SINGAPORE – Over three years ago, Ho “SynC” Ee Hong had been working as an insurance agent for six months when he was thrown what seemed like a perfect lifeline to haul himself out of a job that he disliked.
After emerging champions in 2017 with Mobile Legends: Bang Bang (MLBB) team IDNS SG in the inaugural MLBB Professional League (MPL) MYSG for Malaysia and Singapore teams, Ho was offered the chance to do live streaming full-time.
Despite his wife and parents’ reservations – the new job would see Ho recording himself playing games live to an online audience – and worries about career prospects given he had a young son, Ho took the plunge and gave himself six months to see if he could make a living out of his passion.
“Many parents wouldn’t want to see their kids just staying at home and playing games,” he said. “My wife also (objected to it) because she found it unstable and unrealistic. But after I got some results, they were more open to it.”
That leap of faith paid off as Ho’s viewers on the live streams of his MLBB sessions on Facebook grew from 20 in the first month to 500 in half a year, enabling him to earn enough to support his family.
The professional e-sports player, a two-time MPL MYSG winner, also sees live streaming as a way to hone his skills as he can spend nine to 10 hours playing MLBB daily.
Ho, 26, is part of e-sports team RSG, who will be taking part in the upcoming M2 World Championship in Singapore. The US$300,000 (S$399,090) tournament features two local and 10 foreign team and runs from Monday (Jan 18) to Sunday.
All 12 look set to be involved, despite Brazil team DreamMax having three of their players testing positive for Covid-19 last week.
The rest of the team will compete online while being quarantined in their hotel rooms as the other 11 teams play in function rooms at the Shangri-La Hotel.
RSG are drawn in Group A with Myanmar’s Burmese Ghouls and Russia’s Unique DeVu, and kick off their campaign on Monday.
While Ho is used to spending hours battling it out in virtual worlds, being a successful live-streamer required him to do more than just play the game.
He needed to become more outgoing – successful streamers often engaged with their viewers who left comments – and after two months, Ho also felt confident enough to turn his web camera on to show his face. He is now on popular streaming platform Twitch where he has 4,800 followers.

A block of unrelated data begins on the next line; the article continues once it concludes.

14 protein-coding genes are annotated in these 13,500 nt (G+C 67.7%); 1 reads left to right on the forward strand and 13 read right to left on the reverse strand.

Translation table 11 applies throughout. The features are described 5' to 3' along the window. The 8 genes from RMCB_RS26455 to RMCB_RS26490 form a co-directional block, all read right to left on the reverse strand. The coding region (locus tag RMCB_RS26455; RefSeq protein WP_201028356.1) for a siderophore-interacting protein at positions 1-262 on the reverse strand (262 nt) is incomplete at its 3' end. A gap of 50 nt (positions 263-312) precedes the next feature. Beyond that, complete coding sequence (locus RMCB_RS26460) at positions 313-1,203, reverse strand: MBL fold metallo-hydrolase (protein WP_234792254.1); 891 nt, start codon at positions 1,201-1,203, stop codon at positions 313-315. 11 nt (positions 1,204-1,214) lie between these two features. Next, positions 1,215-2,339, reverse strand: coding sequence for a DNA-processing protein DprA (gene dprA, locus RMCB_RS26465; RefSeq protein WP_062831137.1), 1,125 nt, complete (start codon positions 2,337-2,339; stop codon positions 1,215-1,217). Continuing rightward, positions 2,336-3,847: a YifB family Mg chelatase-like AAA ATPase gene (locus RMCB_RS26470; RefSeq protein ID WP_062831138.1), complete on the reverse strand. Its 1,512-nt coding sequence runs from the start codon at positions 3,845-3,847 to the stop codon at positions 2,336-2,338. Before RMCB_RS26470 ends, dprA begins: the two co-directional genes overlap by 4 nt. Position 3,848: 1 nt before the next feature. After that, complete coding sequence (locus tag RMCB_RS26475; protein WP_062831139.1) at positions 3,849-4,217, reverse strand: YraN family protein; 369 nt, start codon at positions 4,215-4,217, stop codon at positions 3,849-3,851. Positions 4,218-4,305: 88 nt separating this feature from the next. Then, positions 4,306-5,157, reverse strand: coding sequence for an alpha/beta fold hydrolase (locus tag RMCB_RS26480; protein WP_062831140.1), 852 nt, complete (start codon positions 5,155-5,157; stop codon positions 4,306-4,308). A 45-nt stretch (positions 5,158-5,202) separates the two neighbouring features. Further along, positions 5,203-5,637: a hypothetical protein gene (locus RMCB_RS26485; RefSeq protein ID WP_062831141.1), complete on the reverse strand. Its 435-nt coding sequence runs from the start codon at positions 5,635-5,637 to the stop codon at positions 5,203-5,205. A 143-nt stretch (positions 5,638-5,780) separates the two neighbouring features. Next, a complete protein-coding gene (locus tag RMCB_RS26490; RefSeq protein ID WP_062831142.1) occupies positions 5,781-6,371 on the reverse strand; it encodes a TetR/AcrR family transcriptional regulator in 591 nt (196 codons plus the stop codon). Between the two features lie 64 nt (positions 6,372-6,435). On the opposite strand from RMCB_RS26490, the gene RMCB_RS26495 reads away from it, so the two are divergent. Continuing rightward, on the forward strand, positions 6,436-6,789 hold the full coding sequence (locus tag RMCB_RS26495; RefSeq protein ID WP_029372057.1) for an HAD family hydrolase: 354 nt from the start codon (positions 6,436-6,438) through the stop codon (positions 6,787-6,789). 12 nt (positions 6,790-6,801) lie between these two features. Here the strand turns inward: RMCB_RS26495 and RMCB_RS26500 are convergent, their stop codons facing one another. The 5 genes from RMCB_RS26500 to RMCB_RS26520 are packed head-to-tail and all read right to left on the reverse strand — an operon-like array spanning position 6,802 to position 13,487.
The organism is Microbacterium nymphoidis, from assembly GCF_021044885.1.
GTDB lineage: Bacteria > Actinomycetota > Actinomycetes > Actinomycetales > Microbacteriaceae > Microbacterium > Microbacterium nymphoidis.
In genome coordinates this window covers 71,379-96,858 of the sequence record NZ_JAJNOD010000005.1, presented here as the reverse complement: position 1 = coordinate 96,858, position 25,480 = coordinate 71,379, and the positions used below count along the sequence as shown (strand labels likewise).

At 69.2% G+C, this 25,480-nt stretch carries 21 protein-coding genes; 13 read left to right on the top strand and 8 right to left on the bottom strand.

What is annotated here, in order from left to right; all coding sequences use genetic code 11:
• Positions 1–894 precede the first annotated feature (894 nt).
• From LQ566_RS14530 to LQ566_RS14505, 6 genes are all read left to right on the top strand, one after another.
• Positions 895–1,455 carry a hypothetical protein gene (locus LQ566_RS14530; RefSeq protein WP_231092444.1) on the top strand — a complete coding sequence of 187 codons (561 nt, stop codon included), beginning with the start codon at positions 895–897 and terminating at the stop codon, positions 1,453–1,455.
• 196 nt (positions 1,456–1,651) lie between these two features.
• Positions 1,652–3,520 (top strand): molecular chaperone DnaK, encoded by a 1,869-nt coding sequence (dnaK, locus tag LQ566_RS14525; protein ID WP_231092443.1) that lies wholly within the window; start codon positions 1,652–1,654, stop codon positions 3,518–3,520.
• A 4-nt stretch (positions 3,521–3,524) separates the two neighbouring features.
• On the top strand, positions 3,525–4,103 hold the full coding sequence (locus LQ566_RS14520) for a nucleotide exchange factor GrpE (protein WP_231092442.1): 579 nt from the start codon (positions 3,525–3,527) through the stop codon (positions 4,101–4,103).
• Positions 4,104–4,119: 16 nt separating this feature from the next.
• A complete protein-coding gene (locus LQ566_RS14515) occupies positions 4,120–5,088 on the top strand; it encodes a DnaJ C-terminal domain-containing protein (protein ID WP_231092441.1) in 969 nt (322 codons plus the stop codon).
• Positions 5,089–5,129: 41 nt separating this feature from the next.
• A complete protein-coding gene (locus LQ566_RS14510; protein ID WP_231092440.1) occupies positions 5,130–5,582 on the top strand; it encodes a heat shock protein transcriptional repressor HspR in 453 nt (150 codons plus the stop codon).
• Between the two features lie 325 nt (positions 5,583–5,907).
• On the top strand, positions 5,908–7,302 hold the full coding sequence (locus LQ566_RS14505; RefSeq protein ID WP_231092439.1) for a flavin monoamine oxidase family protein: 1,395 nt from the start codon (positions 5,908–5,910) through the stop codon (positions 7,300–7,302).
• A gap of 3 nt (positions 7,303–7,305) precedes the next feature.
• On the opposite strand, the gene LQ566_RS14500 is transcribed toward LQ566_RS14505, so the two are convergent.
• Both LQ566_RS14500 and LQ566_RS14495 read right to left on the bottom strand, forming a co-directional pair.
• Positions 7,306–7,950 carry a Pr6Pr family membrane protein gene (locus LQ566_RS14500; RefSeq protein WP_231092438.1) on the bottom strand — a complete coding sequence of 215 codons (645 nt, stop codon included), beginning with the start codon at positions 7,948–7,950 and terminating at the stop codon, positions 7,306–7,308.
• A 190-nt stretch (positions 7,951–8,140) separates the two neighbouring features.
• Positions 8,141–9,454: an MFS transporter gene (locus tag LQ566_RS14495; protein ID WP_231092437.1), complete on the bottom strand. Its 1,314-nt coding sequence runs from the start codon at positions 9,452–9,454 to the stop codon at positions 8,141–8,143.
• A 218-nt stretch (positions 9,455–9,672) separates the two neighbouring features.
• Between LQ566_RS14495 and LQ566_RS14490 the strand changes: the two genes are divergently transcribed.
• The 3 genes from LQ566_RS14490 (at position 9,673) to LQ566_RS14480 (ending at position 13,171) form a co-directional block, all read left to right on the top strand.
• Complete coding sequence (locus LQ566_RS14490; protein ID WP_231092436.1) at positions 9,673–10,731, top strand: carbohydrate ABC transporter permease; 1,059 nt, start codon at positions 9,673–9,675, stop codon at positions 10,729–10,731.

Most live-streamers make money from the funding from their fans, which can come in various forms such as donations, tips or paid subscriptions.
A monthly subscription on Twitch could cost US$4.99, US$9.99 or US$24.99, with each tier giving subscribers different benefits and levels of access to content by the streamer.
Twitch users may not necessarily subscribe to channels that they follow.
Top streamers such as American Timothy “TimTheTatman” John Betar can bring home millions, with the 30-year-old, who has 6 million followers on Twitch, earning over US$1.2 million last year.
A local streamer, known as Zxuan, told Tech in Asia in 2018 that he could earn up to a five-figure income in a good month.
Ho’s wife Michelle, 26, a senior data analyst and web developer, no longer has those initial worries. She said: “When he first started telling me that he wanted to be a streamer, I was quite puzzled because I thought that in Singapore, being a streamer isn’t very common and popular.
“I realised that gaming is the only thing that I’ve seen him being so passionate about so I decided to be supportive of his decision and I’m glad he made the right choice.”
For the past few weeks, Ho’s focus is firmly on the M2 World Championship.
He said: “We’re aiming to get into the grand finals (on Sunday). We’ve increased our training and for the past weekends, we’ve been coming down for full-day training from 11am till midnight.”
Defending champions EVOS Legends will not be participating in this edition of the tournament, leaving the Indonesian teams RRQ Hoshi, who were the runners-up at the M1 World Championship, and Alter Ego the ones to beat.
Although the tournament will be held behind closed doors, fans can catch the action online or at Cathay Cineplex Cineleisure, with tickets starting at $15.
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